>> for a controlled set of users, such as a set of AT training pages, hence
>> its level AAA.  But I do not believe sighted users with some cognitive
>> disabilities or aging users  would ever benefit.  Most of us are thinking,
>> isn't that the role of the assistive technology, screen readers, etc, for
>> most web sites and the answer is of course, hence level AAA.
>> 3.        Conforming to *2.4.10*
>> <http://www.w3.org/TR/2008/REC-WCAG20-20081211/#navigation-mechanisms-headings>*Section
>> Headings* Level AAA:  would require section headings, "This provision is
>> included at Level AAA because it cannot be applied to all types of content
>> and it may not always be possible to insert headings. For example, when
>> posting a pre-existing document to the Web, headings that an author did not
>> include in the original document cannot be inserted. Or, a long letter
>> would often cover different topics, but putting headings into a letter
>> would change the letter. However, if a document can be broken up into
>> sections with headings, it facilitates both understanding and navigation".
>>  So you see, in my opinion, section headings are very important to some
>> users for better comprehension, easier understanding, etc.  Its level AAA
>> in my opinion also because of the difficulty of applying it all the time by
>> the web owner.  New simplification and summarization technology is
>> emerging, but we would not want to necessarily change the original content
>> all the time in all cases - hence it would remain a level AAA.
>> So, moving a success criteria from level A to double A is not necessarily
>> increasing the importance or benefit to all end users any more than moving
>> it from level AA to single A is not lowering the importance or benefit to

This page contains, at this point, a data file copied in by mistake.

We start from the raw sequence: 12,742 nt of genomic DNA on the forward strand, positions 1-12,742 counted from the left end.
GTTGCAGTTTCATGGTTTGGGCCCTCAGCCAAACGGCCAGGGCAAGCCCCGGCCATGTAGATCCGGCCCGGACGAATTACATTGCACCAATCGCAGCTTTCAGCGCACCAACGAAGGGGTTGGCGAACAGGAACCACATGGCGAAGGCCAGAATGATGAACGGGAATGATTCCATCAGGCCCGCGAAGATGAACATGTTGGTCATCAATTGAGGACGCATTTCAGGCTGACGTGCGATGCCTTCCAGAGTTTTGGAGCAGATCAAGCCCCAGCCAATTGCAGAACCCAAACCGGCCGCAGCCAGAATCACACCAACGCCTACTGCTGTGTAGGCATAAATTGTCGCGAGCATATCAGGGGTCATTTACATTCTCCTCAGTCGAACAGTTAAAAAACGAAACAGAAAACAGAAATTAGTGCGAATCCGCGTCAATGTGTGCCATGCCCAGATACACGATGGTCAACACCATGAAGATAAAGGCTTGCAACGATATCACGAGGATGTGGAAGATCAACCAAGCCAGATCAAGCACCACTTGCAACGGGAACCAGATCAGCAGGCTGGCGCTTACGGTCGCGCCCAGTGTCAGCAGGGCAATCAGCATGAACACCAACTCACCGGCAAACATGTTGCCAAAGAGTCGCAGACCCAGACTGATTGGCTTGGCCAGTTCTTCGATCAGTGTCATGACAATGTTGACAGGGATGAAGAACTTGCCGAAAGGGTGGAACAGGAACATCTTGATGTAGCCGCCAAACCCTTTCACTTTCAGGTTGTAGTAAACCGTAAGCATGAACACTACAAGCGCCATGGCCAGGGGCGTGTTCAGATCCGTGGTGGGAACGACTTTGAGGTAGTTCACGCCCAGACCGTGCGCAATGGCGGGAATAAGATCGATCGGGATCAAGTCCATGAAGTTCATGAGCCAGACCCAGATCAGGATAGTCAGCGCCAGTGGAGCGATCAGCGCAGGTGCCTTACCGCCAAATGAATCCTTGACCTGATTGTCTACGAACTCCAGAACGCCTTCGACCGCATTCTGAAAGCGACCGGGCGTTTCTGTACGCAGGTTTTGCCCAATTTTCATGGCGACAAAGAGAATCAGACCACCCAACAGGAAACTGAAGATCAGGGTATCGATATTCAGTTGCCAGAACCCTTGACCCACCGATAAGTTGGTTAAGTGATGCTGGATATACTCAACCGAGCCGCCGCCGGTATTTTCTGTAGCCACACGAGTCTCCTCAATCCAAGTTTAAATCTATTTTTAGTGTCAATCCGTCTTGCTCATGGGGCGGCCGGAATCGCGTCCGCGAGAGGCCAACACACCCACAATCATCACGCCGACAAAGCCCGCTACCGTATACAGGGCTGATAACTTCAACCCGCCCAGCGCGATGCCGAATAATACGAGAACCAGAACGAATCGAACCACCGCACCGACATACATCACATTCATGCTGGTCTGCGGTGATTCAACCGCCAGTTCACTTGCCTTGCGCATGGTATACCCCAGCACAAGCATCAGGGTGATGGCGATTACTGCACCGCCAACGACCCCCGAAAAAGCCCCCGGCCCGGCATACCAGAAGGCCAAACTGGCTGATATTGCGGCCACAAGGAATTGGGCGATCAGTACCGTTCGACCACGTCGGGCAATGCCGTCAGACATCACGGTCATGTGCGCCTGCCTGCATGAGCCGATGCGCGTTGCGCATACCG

>> all end users.   However, moving a success criteria from double AA to
>> single A (or adding a success criteria to level A) *is* about increasing
>> the amount of responsibility and work onto the web content owner and
>> increasing its applicability by requiring the criterion to be applied to
>> all (or more) content, for all (or more) web sites and to all (or more)
>> audiences all (or more) of the time.  Remember that it is the web content
>> accessibility guidelines WCAG , not the end user experience guidelines.
>> WCAG conformance is about whether the web content conforms to the standard
>> by passing the testable success criteria.  Browsers, AT, and end users
>> settings are all still part of the equation.  There are also
>> standards for the browser, called the User Agent Accessibility Guidelines
>> UAAG, that  browsers should conform to.  See the discussion on essential
>> components for more background.
>> Please, lets stop the misunderstanding that WCAG conformance is the end
>> all and that the levels are about importance.
>> Essential Components of Web Accessibility:
>> *https://www.w3.org/WAI/intro/components.php*
>> <https://www.w3.org/WAI/intro/components.php>
>> WCAG 2.0: Conformance Requirements
>> *https://www.w3.org/TR/WCAG20/#conformance-reqs*
>> <https://www.w3.org/TR/WCAG20/#conformance-reqs>
>> Understanding WCAG: Understanding Levels of Conformance
>> *https://www.w3.org/TR/UNDERSTANDING-WCAG20/conformance.html#uc-levels-head*
>> <https://www.w3.org/TR/UNDERSTANDING-WCAG20/conformance.html#uc-levels-head>
>> ___________
>> Regards,
>> Phill Jenkins,
>> IBM Research - IBM Accessibility
>> *ibm.com/able* <http://www.ibm.com/able>
>> *facebook.com/IBMAccessibility*
>> <http://www.facebook.com/IBMAccessibility>